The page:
LABOR & EMPLOYMENT - ARIZON

Piccioli v. City of Phoenix

Supreme Court of Arizona - July 10, 2020 - P.3d - 2020 WL 3885699

Members of city employees’ retirement plan and unions representing members sued city, the retirement plan, and city retirement plan board seeking declaratory, injunctive, and mandamus relief based on allegations that amendment to administrative regulation eliminating practice of including one-time payouts for accrued sick leave made upon retirement in the calculation of final average compensation used to determine pension amount unlawfully diminished and impaired members’ vested rights to pension benefits.

Following bench trial, the Superior Court, found in favor of members and union. Defendants appealed. The Court of Appeals reversed. Members and union petitioned for review, which was accepted.

The Supreme Court held that:

One-time payouts upon retirement for accrued sick leave did not constitute “salary or wages” used to calculate pension benefits under city employees’ retirement plan; sick leave payouts were not paid regularly or annually, treating payouts used for sick leave as salary or wages would violate plan by adding days, weeks, or months to the pension-calculation period, and there was no indication that voters who adopted plan intended to give members who banked sick leave more lucrative pension benefits than members who used that time when too ill to work.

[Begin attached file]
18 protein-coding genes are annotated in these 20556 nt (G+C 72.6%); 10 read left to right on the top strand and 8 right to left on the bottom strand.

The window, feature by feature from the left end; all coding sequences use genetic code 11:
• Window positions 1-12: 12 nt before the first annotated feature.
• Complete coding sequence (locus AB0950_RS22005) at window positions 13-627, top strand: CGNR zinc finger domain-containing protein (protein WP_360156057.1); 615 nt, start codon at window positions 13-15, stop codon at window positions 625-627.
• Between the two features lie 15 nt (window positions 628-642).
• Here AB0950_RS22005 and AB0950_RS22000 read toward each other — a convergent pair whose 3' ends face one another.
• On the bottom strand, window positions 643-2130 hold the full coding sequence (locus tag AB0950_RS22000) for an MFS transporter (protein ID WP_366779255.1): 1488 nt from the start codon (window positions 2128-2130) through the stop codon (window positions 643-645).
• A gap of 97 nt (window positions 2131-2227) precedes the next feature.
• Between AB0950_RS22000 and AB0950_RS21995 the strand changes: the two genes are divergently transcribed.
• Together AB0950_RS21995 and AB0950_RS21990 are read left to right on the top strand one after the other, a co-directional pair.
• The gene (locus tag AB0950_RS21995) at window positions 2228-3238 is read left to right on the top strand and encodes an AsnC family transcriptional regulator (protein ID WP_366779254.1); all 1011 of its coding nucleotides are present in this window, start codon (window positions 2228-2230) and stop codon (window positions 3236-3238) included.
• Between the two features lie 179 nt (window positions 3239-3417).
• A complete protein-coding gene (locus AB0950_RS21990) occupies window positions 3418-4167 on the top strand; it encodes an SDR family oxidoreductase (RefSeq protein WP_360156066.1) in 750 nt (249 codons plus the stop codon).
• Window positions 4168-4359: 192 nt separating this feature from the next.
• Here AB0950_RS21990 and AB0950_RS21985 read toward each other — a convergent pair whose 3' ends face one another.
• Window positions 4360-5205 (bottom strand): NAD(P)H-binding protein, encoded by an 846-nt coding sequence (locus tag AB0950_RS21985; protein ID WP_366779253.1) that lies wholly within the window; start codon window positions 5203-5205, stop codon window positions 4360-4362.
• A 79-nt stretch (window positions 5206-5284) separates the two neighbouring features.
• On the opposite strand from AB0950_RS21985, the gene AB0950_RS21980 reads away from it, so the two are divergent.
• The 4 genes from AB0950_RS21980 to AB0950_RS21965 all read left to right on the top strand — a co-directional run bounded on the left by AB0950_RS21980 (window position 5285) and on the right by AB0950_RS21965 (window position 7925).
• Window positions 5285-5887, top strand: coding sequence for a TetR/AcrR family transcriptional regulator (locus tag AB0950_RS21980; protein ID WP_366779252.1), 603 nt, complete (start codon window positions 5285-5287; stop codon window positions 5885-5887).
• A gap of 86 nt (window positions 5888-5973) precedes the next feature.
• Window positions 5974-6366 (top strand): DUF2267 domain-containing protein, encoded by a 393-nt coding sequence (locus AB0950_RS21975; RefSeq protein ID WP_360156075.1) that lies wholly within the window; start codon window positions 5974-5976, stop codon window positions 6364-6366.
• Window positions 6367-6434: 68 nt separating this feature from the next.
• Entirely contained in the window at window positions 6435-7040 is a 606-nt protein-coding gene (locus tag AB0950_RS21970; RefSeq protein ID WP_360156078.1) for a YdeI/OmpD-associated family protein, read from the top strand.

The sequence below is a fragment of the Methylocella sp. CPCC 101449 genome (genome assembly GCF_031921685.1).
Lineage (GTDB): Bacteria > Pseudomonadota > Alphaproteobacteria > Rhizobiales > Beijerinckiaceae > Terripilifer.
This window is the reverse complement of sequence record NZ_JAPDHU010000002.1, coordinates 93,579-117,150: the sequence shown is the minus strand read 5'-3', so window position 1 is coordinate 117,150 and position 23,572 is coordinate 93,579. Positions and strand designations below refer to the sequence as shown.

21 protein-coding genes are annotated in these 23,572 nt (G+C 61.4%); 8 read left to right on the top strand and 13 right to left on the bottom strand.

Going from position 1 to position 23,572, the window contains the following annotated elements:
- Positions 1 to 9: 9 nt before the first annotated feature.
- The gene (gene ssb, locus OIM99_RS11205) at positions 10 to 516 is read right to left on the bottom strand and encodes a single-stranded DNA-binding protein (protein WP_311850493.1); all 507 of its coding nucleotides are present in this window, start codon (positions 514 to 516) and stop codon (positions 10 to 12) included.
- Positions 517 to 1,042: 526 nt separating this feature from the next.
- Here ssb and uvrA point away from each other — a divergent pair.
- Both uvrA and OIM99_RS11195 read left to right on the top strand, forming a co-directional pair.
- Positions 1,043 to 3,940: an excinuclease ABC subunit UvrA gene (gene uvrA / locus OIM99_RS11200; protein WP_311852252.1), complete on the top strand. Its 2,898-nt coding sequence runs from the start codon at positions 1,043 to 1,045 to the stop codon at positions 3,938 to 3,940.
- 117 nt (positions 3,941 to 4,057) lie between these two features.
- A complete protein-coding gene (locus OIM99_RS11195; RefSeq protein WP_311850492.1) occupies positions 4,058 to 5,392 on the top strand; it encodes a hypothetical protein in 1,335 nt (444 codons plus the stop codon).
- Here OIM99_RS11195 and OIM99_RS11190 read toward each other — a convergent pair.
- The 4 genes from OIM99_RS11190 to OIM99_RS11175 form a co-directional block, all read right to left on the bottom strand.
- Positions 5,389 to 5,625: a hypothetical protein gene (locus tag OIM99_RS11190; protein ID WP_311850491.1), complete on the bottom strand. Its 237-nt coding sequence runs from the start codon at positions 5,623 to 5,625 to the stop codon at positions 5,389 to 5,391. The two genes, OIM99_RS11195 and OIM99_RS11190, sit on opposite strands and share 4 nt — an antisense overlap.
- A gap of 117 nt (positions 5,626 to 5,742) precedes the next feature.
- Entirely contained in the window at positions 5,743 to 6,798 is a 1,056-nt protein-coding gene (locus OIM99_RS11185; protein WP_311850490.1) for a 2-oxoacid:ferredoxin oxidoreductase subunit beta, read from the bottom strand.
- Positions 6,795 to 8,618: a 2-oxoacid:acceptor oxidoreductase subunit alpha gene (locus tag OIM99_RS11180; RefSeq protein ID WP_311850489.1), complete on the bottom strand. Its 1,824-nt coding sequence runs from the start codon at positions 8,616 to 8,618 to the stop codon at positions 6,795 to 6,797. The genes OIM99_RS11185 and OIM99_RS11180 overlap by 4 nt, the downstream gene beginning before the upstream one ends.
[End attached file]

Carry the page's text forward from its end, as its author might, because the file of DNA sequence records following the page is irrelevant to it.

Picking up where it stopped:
City’s prior promise to members of city employees’ pension plan that it would treat one-time sick leave payouts upon retirement as compensation used when determining pension benefits, together with the historical fulfillment of that promise, did not form a pension benefit contract independent of plan, and thus city did not violate any vested rights by prospectively eliminating payments for leave accrued after specified date from the calculation of pension benefits.

Grant of attorney fees in favor of city, as successful party, was warranted on appeal from decision in favor of members of city employees’ pension plan and unions representing members in action seeking declaratory, injunctive, and mandamus relief from changes to administrative regulation governing the way the city calculated retirement benefits, where members and unions challenged regulation as parties to a contract, rather than as aggrieved citizens.



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